Arrow logo, text reads arrow the bone marrow transplant foundation

A Murdoch Children’s Research Institute early-career researcher has been awarded a scholarship for her stem cell research project aiming to help patients with blood cancers or bone marrow failure.  
Ritika Saxena (pictured below) received the Arrow Bone Marrow Transplant Foundation PhD Scholarship, funded by the Hawkesbury Canoe Classic (HCC).

Diseases of the blood can be due to 'overproduction' of blood cells, leading to blood cancers such as leukaemia, or 'underproduction' of blood, leading to bone marrow failure.

Ritika SaxenaMs Saxena’s research focuses on understanding the formation of haematopoietic stem cells (HSCs) –  rare cells that have self‐renewal capacity and the ability to regenerate all the different cell types that comprise the blood‐forming system.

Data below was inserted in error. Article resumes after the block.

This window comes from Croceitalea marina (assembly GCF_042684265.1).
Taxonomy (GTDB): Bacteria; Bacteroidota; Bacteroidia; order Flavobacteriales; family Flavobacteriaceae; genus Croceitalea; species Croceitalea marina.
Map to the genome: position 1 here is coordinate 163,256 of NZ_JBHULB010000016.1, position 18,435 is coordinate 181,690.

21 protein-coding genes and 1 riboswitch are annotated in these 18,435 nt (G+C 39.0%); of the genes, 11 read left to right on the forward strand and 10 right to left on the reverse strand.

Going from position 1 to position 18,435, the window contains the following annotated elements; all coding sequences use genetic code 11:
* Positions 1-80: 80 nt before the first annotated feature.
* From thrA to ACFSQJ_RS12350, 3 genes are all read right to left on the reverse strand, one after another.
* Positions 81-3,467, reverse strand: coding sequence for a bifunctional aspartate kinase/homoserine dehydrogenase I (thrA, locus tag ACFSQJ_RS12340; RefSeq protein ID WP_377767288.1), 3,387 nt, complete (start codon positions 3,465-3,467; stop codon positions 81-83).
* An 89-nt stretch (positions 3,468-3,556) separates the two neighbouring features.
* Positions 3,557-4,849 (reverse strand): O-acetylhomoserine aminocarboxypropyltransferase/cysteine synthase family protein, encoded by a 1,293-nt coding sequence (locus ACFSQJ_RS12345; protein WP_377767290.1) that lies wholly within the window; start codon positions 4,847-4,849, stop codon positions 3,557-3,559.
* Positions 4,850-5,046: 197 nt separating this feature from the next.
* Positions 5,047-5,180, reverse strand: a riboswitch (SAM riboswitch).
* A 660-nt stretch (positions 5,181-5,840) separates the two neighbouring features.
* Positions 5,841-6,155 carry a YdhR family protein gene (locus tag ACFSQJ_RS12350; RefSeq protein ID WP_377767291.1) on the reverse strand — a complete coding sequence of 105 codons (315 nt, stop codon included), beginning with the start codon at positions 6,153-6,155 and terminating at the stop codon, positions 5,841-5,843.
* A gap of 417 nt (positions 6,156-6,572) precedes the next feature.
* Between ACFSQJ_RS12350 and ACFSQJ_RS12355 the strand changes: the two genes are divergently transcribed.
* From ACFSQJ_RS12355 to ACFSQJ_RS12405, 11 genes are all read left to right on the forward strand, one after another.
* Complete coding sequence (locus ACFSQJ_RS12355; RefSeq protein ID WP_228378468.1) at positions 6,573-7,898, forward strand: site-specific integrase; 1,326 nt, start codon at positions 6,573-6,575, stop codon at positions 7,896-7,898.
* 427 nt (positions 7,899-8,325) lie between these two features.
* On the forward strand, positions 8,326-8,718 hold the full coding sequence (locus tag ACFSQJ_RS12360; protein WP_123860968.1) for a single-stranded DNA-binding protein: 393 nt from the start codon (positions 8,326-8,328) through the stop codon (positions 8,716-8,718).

“Donor HSCs, ideally from matched siblings, are used in bone marrow transplants to treat patients with blood cancers or bone marrow failure,” she said. However, for patients who do not have a perfectly matched donor, this treatment may not be available.”

Ms Saxena will study how these cells can be made in the lab from a patient’s own cells to enable future scientists to generate HSCs for those who lack a perfectly matched donor.  She is a part of the Blood Disease and Blood Development labs, under the supervision of Professor Andrew ElefantyDr Elizabeth Ng and Professor Ed Stanley.

After losing her grandmother to multiple myeloma (a cancer of plasma cells) almost a decade ago, Ms Saxena said she hoped her research would help other families affected by cancer.